This might be the worst food writing I’ve seen in some time — from Michael Tomasky, a politics writer:
“I’m Italian on my mother’s side, and I’m predictably all-in on Italian food. I could eat pasta five nights a week with no trouble. I am not, however, sweet, so to speak, on Italian deserts. Awfully cloying. Even tiramisu.
Tex-Mex … Sits too heavy on the tummy. I like me some vegetables with my food. I need to have something green, broccoli rabe (rapini to some people) being the obvious world number one.
[count the panicked use of synonyms]:
5. Coffee after dinner. What in the world is this about? I have never understood. The postprandial moment has never struck me as a time for joe. It just seems like people taking up a ritual because everyone else does it. But then I have a pretty utilitarian relationship to the bean.
1. Indian food. Okay, this isn’t really underrated, but it’s just so good. There’s a lot more to it than Vindaloo, too. Nepalese food is awesome. Southern Indian food, more fish-based, is just incredible. One of the best meals I’ve ever had was at a Southern Indian restaurant on Charlotte Street in London. Twas a beautiful thing.“
“The idea of south-south co-operation evokes a positive image of solidarity between developing countries through the exchange of resources, technology, and knowledge. It’s an attractive proposition, intended to shift the international balance of power and help developing nations break away from aid dependence and achieve true emancipation from former colonial powers. However, the discourse of south-south co-operation has become a cover for human rights violations involving southern governments and companies.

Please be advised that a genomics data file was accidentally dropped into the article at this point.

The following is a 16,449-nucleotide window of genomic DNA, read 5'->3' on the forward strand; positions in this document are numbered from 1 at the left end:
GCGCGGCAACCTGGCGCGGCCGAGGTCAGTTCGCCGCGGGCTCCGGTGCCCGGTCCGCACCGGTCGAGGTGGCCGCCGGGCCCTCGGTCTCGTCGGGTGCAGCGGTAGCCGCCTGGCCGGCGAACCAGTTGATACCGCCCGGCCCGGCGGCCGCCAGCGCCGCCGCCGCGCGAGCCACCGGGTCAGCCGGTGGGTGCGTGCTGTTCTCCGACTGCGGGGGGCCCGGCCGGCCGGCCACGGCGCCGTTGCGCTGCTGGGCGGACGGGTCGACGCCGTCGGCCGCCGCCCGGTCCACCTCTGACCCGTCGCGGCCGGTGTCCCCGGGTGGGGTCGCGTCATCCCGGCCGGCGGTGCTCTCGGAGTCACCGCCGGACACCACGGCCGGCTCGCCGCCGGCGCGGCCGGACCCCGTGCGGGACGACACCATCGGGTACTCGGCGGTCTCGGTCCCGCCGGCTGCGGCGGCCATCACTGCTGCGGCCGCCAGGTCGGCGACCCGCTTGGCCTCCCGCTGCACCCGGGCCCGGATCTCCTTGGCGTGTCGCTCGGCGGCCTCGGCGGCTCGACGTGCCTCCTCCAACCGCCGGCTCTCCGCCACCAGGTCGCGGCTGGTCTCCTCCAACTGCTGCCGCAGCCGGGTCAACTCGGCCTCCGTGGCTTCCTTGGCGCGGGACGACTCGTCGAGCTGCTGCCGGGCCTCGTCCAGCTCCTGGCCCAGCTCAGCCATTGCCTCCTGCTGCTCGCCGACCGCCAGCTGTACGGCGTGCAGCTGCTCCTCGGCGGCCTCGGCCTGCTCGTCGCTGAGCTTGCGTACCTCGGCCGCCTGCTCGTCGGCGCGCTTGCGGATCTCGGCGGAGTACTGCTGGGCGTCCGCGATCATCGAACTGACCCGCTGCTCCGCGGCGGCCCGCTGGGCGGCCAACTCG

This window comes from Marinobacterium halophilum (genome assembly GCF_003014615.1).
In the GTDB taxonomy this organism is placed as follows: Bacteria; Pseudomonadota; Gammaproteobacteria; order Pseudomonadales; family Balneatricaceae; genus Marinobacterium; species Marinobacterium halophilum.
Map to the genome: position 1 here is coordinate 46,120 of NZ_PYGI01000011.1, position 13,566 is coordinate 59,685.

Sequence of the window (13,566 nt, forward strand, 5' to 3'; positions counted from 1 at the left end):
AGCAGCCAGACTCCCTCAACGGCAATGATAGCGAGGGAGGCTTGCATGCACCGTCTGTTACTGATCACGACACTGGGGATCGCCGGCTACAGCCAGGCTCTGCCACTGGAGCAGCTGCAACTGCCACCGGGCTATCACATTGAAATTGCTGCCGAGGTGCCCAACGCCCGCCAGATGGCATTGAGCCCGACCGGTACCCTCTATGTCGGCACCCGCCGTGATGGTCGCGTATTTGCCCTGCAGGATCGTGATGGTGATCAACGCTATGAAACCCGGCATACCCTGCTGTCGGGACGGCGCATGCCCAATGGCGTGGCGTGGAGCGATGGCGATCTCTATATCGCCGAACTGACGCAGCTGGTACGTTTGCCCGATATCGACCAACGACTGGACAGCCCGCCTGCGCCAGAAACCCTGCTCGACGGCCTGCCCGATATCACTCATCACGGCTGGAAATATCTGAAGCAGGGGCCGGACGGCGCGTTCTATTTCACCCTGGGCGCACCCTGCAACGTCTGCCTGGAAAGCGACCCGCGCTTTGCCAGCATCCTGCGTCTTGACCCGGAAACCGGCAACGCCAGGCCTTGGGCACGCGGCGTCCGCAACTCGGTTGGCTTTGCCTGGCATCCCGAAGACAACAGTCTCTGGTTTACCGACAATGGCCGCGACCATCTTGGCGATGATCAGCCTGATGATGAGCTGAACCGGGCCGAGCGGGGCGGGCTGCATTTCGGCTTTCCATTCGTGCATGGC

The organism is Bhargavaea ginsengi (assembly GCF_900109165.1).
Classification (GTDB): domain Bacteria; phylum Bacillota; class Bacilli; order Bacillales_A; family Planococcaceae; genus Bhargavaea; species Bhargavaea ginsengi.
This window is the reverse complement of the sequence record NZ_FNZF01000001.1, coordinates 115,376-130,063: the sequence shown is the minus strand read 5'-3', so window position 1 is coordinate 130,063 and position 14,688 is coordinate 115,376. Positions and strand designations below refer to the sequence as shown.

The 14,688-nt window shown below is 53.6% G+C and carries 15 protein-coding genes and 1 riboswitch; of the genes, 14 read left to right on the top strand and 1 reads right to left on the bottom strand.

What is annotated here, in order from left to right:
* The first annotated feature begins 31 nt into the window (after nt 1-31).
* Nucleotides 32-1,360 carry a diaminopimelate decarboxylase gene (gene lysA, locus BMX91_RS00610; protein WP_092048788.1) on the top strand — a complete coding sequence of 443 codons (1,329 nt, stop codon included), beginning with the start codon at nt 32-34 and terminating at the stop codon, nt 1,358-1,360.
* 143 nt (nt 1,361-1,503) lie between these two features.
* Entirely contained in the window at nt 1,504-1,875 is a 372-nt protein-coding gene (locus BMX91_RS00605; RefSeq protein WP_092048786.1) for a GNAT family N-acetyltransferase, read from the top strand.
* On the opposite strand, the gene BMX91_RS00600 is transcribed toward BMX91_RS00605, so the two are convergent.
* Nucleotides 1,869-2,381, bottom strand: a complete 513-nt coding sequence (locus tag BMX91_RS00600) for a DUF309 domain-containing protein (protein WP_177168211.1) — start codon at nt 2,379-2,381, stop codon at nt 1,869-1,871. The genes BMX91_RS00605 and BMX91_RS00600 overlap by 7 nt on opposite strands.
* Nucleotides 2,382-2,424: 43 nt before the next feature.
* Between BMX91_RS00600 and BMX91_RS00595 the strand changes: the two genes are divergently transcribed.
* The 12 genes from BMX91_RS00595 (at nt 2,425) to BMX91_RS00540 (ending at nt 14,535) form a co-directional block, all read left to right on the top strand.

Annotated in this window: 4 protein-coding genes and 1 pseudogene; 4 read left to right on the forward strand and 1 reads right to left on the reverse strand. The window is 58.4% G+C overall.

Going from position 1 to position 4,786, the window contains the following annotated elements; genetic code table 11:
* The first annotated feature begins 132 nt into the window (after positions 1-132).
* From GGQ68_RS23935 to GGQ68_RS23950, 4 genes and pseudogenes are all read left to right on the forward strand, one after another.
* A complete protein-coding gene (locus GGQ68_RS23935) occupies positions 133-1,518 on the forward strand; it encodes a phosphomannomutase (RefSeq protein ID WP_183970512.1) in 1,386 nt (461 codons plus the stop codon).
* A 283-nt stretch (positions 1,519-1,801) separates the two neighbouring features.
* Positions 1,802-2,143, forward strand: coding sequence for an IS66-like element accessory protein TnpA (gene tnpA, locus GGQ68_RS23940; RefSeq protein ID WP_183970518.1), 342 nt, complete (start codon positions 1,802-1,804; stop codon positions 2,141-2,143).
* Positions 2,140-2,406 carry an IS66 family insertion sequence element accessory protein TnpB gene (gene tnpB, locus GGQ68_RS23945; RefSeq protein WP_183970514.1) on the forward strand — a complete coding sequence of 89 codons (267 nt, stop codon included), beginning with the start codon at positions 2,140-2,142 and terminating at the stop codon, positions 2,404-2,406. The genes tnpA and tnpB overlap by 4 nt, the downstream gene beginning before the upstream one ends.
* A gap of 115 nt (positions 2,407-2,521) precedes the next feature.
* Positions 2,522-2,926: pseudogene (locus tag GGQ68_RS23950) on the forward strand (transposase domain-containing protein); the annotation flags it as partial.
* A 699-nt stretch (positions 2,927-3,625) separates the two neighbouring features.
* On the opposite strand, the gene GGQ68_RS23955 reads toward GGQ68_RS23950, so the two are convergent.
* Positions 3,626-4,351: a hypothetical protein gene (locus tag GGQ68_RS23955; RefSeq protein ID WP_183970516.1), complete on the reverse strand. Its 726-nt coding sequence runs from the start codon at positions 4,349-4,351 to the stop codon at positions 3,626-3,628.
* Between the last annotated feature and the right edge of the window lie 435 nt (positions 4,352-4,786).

“I’ve heard several people refer to the word as “infantilizing.” The addition of the suffix “-ies” (or in the singular form, “-y”) converts the word into a diminutive. Literally: “little pants.” The suffix puts it in the same category as “booties” and “blankies”—words often associated with small children. In fact, according to the Oxford English Dictionary, the first known use of “panties” is from a 1908 set of instructions for making doll clothes. “The undergarment is … easily made, for the little waist and panties are cut in one piece.” Women, it seems, would rather not shimmy into a garment whose name would also suggest they are shimmying into a pair of knee socks and saddle shoes and handed an oversized lollipop.
Or, on the other hand, is “panties” such a grown-up word that it’s too sexy? There’s a great scene inLegally Blonde in which a bunch of old, crotchety admissions officers are reviewing Elle Woods’s (Reese Witherspoon) law school application. “She designed a line of faux-fur panties for her sorority’s charity project,” says one, his eyes agog. “Uh-huh,” says another equally dopey administrator. “She’s a friend to the animals as well as a philanthropist.””
We both know that the ‘seasoning’ of a cast iron pan may be mystical clap trap. Still:
What is the best method for cleaning a cast iron pan without washing away all that goodness? I always end up with a little excess oil (or a lot when cooking bacon) and food particles when I’m done cooking. I usually just give it a good rinse with warm water and wipe with a paper towel (and I obviously never ever use any soap), but I feel like I lose a bit of the non-stick properties if I’m too aggressive. Any tips?